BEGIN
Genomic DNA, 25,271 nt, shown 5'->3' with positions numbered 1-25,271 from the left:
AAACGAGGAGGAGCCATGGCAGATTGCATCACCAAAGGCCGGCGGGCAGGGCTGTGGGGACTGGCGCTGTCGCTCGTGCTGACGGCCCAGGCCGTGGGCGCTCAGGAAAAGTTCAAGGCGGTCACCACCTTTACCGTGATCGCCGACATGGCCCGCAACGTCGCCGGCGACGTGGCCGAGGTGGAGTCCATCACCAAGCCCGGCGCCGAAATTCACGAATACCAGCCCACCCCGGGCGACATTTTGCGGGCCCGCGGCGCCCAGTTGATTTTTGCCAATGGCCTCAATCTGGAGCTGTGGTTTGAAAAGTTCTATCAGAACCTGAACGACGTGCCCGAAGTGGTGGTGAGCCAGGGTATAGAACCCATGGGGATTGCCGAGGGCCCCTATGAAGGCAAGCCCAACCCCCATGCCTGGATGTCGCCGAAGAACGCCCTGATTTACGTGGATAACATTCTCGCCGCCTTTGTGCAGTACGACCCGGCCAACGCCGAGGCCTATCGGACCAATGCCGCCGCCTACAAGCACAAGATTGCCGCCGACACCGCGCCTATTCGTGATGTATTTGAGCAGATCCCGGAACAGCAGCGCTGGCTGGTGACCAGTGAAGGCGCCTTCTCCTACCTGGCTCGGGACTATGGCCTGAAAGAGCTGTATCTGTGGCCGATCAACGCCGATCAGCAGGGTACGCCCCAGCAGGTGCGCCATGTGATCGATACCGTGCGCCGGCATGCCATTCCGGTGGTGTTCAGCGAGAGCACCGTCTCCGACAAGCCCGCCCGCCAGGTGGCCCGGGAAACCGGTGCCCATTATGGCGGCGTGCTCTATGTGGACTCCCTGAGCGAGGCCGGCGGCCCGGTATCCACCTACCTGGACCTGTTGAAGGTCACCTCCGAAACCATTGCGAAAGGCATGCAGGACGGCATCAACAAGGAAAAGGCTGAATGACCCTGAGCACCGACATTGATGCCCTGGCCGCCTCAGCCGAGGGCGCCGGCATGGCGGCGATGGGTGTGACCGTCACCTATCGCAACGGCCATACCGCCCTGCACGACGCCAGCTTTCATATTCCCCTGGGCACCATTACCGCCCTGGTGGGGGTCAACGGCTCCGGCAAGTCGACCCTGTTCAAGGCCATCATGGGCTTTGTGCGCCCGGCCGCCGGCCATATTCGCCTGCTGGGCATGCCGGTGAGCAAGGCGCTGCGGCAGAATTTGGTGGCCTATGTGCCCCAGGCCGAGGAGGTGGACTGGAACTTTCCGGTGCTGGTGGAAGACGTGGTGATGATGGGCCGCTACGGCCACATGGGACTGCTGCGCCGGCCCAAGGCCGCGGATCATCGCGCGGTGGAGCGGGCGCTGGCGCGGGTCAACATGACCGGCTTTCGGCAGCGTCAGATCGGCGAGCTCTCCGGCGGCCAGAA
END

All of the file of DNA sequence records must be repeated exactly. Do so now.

Genomic DNA, 25,271 nt, shown 5'->3' with positions numbered 1-25,271 from the left:
AAACGAGGAGGAGCCATGGCAGATTGCATCACCAAAGGCCGGCGGGCAGGGCTGTGGGGACTGGCGCTGTCGCTCGTGCTGACGGCCCAGGCCGTGGGCGCTCAGGAAAAGTTCAAGGCGGTCACCACCTTTACCGTGATCGCCGACATGGCCCGCAACGTCGCCGGCGACGTGGCCGAGGTGGAGTCCATCACCAAGCCCGGCGCCGAAATTCACGAATACCAGCCCACCCCGGGCGACATTTTGCGGGCCCGCGGCGCCCAGTTGATTTTTGCCAATGGCCTCAATCTGGAGCTGTGGTTTGAAAAGTTCTATCAGAACCTGAACGACGTGCCCGAAGTGGTGGTGAGCCAGGGTATAGAACCCATGGGGATTGCCGAGGGCCCCTATGAAGGCAAGCCCAACCCCCATGCCTGGATGTCGCCGAAGAACGCCCTGATTTACGTGGATAACATTCTCGCCGCCTTTGTGCAGTACGACCCGGCCAACGCCGAGGCCTATCGGACCAATGCCGCCGCCTACAAGCACAAGATTGCCGCCGACACCGCGCCTATTCGTGATGTATTTGAGCAGATCCCGGAACAGCAGCGCTGGCTGGTGACCAGTGAAGGCGCCTTCTCCTACCTGGCTCGGGACTATGGCCTGAAAGAGCTGTATCTGTGGCCGATCAACGCCGATCAGCAGGGTACGCCCCAGCAGGTGCGCCATGTGATCGATACCGTGCGCCGGCATGCCATTCCGGTGGTGTTCAGCGAGAGCACCGTCTCCGACAAGCCCGCCCGCCAGGTGGCCCGGGAAACCGGTGCCCATTATGGCGGCGTGCTCTATGTGGACTCCCTGAGCGAGGCCGGCGGCCCGGTATCCACCTACCTGGACCTGTTGAAGGTCACCTCCGAAACCATTGCGAAAGGCATGCAGGACGGCATCAACAAGGAAAAGGCTGAATGACCCTGAGCACCGACATTGATGCCCTGGCCGCCTCAGCCGAGGGCGCCGGCATGGCGGCGATGGGTGTGACCGTCACCTATCGCAACGGCCATACCGCCCTGCACGACGCCAGCTTTCATATTCCCCTGGGCACCATTACCGCCCTGGTGGGGGTCAACGGCTCCGGCAAGTCGACCCTGTTCAAGGCCATCATGGGCTTTGTGCGCCCGGCCGCCGGCCATATTCGCCTGCTGGGCATGCCGGTGAGCAAGGCGCTGCGGCAGAATTTGGTGGCCTATGTGCCCCAGGCCGAGGAGGTGGACTGGAACTTTCCGGTGCTGGTGGAAGACGTGGTGATGATGGGCCGCTACGGCCACATGGGACTGCTGCGCCGGCCCAAGGCCGCGGATCATCGCGCGGTGGAGCGGGCGCTGGCGCGGGTCAACATGACCGGCTTTCGGCAGCGTCAGATCGGCGAGCTCTCCGGCGGCCAGAA